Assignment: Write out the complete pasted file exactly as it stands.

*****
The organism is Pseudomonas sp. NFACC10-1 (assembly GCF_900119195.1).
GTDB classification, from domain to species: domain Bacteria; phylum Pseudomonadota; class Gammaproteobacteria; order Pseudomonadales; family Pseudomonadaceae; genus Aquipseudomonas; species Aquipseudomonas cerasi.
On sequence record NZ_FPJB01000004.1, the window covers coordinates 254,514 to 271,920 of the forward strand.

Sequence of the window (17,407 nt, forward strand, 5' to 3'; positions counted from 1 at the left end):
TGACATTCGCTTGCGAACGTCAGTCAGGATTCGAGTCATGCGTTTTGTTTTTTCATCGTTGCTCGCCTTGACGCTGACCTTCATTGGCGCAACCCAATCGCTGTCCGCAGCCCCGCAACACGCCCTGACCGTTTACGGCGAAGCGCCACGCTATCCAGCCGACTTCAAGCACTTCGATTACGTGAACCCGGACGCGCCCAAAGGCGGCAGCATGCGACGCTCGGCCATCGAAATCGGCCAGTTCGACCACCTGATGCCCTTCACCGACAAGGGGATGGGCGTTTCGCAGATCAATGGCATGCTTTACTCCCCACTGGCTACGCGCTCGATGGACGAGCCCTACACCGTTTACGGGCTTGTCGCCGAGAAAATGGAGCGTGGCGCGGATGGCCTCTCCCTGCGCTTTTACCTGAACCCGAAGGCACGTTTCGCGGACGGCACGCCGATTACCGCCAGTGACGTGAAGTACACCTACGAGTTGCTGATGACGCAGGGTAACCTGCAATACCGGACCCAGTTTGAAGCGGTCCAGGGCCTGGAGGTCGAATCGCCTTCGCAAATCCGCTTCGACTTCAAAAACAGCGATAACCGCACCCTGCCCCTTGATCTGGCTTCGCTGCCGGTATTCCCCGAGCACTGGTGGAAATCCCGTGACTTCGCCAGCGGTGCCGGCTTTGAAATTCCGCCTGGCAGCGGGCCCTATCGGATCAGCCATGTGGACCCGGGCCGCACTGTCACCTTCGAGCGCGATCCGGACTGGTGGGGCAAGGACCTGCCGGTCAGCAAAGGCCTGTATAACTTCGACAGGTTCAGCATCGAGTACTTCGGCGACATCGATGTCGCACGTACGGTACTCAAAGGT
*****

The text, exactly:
The organism is Pseudomonas sp. NFACC10-1 (assembly GCF_900119195.1).
GTDB classification, from domain to species: domain Bacteria; phylum Pseudomonadota; class Gammaproteobacteria; order Pseudomonadales; family Pseudomonadaceae; genus Aquipseudomonas; species Aquipseudomonas cerasi.
On sequence record NZ_FPJB01000004.1, the window covers coordinates 254,514 to 271,920 of the forward strand.

Sequence of the window (17,407 nt, forward strand, 5' to 3'; positions counted from 1 at the left end):
TGACATTCGCTTGCGAACGTCAGTCAGGATTCGAGTCATGCGTTTTGTTTTTTCATCGTTGCTCGCCTTGACGCTGACCTTCATTGGCGCAACCCAATCGCTGTCCGCAGCCCCGCAACACGCCCTGACCGTTTACGGCGAAGCGCCACGCTATCCAGCCGACTTCAAGCACTTCGATTACGTGAACCCGGACGCGCCCAAAGGCGGCAGCATGCGACGCTCGGCCATCGAAATCGGCCAGTTCGACCACCTGATGCCCTTCACCGACAAGGGGATGGGCGTTTCGCAGATCAATGGCATGCTTTACTCCCCACTGGCTACGCGCTCGATGGACGAGCCCTACACCGTTTACGGGCTTGTCGCCGAGAAAATGGAGCGTGGCGCGGATGGCCTCTCCCTGCGCTTTTACCTGAACCCGAAGGCACGTTTCGCGGACGGCACGCCGATTACCGCCAGTGACGTGAAGTACACCTACGAGTTGCTGATGACGCAGGGTAACCTGCAATACCGGACCCAGTTTGAAGCGGTCCAGGGCCTGGAGGTCGAATCGCCTTCGCAAATCCGCTTCGACTTCAAAAACAGCGATAACCGCACCCTGCCCCTTGATCTGGCTTCGCTGCCGGTATTCCCCGAGCACTGGTGGAAATCCCGTGACTTCGCCAGCGGTGCCGGCTTTGAAATTCCGCCTGGCAGCGGGCCCTATCGGATCAGCCATGTGGACCCGGGCCGCACTGTCACCTTCGAGCGCGATCCGGACTGGTGGGGCAAGGACCTGCCGGTCAGCAAAGGCCTGTATAACTTCGACAGGTTCAGCATCGAGTACTTCGGCGACATCGATGTCGCACGTACGGTACTCAAAGGT